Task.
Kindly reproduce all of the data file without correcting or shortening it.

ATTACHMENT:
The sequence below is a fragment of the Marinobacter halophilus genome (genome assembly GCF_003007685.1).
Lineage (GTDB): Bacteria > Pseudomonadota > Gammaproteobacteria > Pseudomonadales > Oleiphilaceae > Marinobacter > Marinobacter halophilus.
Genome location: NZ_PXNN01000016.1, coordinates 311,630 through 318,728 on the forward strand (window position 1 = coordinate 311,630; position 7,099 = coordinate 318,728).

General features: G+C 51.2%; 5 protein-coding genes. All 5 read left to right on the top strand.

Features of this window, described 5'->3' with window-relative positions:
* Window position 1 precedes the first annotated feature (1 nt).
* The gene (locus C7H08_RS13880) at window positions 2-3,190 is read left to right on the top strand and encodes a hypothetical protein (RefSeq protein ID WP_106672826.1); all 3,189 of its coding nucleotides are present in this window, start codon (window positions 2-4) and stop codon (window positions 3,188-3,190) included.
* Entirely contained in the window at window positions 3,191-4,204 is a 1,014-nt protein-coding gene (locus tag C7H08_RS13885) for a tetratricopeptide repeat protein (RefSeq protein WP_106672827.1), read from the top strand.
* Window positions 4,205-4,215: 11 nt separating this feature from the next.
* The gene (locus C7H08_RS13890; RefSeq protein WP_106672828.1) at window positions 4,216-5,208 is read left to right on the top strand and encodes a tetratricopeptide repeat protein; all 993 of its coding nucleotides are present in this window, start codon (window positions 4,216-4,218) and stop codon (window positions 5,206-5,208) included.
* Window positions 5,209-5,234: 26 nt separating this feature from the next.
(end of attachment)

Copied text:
The sequence below is a fragment of the Marinobacter halophilus genome (genome assembly GCF_003007685.1).
Lineage (GTDB): Bacteria > Pseudomonadota > Gammaproteobacteria > Pseudomonadales > Oleiphilaceae > Marinobacter > Marinobacter halophilus.
Genome location: NZ_PXNN01000016.1, coordinates 311,630 through 318,728 on the forward strand (window position 1 = coordinate 311,630; position 7,099 = coordinate 318,728).

General features: G+C 51.2%; 5 protein-coding genes. All 5 read left to right on the top strand.

Features of this window, described 5'->3' with window-relative positions:
* Window position 1 precedes the first annotated feature (1 nt).
* The gene (locus C7H08_RS13880) at window positions 2-3,190 is read left to right on the top strand and encodes a hypothetical protein (RefSeq protein ID WP_106672826.1); all 3,189 of its coding nucleotides are present in this window, start codon (window positions 2-4) and stop codon (window positions 3,188-3,190) included.
* Entirely contained in the window at window positions 3,191-4,204 is a 1,014-nt protein-coding gene (locus tag C7H08_RS13885) for a tetratricopeptide repeat protein (RefSeq protein WP_106672827.1), read from the top strand.
* Window positions 4,205-4,215: 11 nt separating this feature from the next.
* The gene (locus C7H08_RS13890; RefSeq protein WP_106672828.1) at window positions 4,216-5,208 is read left to right on the top strand and encodes a tetratricopeptide repeat protein; all 993 of its coding nucleotides are present in this window, start codon (window positions 4,216-4,218) and stop codon (window positions 5,206-5,208) included.
* Window positions 5,209-5,234: 26 nt separating this feature from the next.